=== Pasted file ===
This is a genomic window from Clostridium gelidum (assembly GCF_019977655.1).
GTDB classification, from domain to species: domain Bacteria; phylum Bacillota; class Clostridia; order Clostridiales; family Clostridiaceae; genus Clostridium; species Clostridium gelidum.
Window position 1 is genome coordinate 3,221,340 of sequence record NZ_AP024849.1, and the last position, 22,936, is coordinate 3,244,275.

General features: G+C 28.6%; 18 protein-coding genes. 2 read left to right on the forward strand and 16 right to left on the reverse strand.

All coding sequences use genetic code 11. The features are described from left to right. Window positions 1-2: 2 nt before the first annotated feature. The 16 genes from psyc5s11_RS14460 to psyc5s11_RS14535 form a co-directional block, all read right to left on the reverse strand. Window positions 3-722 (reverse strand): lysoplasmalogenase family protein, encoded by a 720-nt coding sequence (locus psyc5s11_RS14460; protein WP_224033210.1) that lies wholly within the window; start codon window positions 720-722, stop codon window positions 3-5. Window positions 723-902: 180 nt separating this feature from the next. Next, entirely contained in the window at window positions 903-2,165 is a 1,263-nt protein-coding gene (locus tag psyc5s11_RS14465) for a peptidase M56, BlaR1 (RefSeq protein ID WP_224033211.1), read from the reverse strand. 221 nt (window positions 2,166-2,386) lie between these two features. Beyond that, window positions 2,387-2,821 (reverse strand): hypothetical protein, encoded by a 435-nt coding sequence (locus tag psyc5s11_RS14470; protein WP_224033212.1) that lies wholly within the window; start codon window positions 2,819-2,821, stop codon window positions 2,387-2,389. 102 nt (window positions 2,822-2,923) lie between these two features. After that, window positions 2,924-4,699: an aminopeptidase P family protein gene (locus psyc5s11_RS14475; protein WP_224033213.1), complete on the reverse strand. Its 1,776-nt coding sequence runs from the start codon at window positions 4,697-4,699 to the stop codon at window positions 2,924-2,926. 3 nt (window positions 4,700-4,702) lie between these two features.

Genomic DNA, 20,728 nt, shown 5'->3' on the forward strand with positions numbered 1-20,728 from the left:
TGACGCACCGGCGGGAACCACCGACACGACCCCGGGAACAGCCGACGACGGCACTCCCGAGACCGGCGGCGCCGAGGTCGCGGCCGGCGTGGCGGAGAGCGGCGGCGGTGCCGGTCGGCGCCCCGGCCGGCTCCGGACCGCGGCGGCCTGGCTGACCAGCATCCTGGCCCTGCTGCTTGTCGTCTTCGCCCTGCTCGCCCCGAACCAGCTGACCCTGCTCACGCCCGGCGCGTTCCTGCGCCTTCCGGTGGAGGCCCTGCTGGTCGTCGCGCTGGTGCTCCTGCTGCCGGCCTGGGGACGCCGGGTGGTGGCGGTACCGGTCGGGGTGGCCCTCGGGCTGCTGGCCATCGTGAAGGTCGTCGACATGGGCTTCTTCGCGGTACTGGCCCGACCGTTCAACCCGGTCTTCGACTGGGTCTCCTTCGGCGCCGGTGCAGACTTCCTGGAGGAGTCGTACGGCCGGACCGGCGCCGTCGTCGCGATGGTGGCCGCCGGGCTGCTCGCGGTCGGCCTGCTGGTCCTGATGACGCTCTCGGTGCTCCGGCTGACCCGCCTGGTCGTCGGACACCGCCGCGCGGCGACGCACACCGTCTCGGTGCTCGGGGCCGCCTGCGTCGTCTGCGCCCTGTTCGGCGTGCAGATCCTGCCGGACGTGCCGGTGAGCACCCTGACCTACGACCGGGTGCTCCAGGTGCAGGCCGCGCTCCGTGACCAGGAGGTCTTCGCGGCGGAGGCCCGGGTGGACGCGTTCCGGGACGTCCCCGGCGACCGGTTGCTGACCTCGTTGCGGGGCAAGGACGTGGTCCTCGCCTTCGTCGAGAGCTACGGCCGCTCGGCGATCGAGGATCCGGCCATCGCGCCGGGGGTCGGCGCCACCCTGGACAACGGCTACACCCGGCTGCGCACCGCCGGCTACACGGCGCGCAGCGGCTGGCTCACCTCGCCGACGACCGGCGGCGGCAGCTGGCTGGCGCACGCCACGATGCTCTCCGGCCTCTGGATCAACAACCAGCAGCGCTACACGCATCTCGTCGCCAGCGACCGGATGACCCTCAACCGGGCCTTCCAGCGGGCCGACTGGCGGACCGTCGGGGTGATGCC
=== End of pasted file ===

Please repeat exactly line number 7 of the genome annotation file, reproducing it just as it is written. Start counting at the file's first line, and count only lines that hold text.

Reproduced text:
TGACGCACCGGCGGGAACCACCGACACGACCCCGGGAACAGCCGACGACGGCACTCCCGAGACCGGCGGCGCCGAGGTCGCGGCCGGCGTGGCGGAGAGCGGCGGCGGTGCCGGTCGGCGCCCCGGCCGGCTCCGGACCGCGGCGGCCTGGCTGACCAGCATCCTGGCCCTGCTGCTTGTCGTCTTCGCCCTGCTCGCCCCGAACCAGCTGACCCTGCTCACGCCCGGCGCGTTCCTGCGCCTTCCGGTGGAGGCCCTGCTGGTCGTCGCGCTGGTGCTCCTGCTGCCGGCCTGGGGACGCCGGGTGGTGGCGGTACCGGTCGGGGTGGCCCTCGGGCTGCTGGCCATCGTGAAGGTCGTCGACATGGGCTTCTTCGCGGTACTGGCCCGACCGTTCAACCCGGTCTTCGACTGGGTCTCCTTCGGCGCCGGTGCAGACTTCCTGGAGGAGTCGTACGGCCGGACCGGCGCCGTCGTCGCGATGGTGGCCGCCGGGCTGCTCGCGGTCGGCCTGCTGGTCCTGATGACGCTCTCGGTGCTCCGGCTGACCCGCCTGGTCGTCGGACACCGCCGCGCGGCGACGCACACCGTCTCGGTGCTCGGGGCCGCCTGCGTCGTCTGCGCCCTGTTCGGCGTGCAGATCCTGCCGGACGTGCCGGTGAGCACCCTGACCTACGACCGGGTGCTCCAGGTGCAGGCCGCGCTCCGTGACCAGGAGGTCTTCGCGGCGGAGGCCCGGGTGGACGCGTTCCGGGACGTCCCCGGCGACCGGTTGCTGACCTCGTTGCGGGGCAAGGACGTGGTCCTCGCCTTCGTCGAGAGCTACGGCCGCTCGGCGATCGAGGATCCGGCCATCGCGCCGGGGGTCGGCGCCACCCTGGACAACGGCTACACCCGGCTGCGCACCGCCGGCTACACGGCGCGCAGCGGCTGGCTCACCTCGCCGACGACCGGCGGCGGCAGCTGGCTGGCGCACGCCACGATGCTCTCCGGCCTCTGGATCAACAACCAGCAGCGCTACACGCATCTCGTCGCCAGCGACCGGATGACCCTCAACCGGGCCTTCCAGCGGGCCGACTGGCGGACCGTCGGGGTGATGCC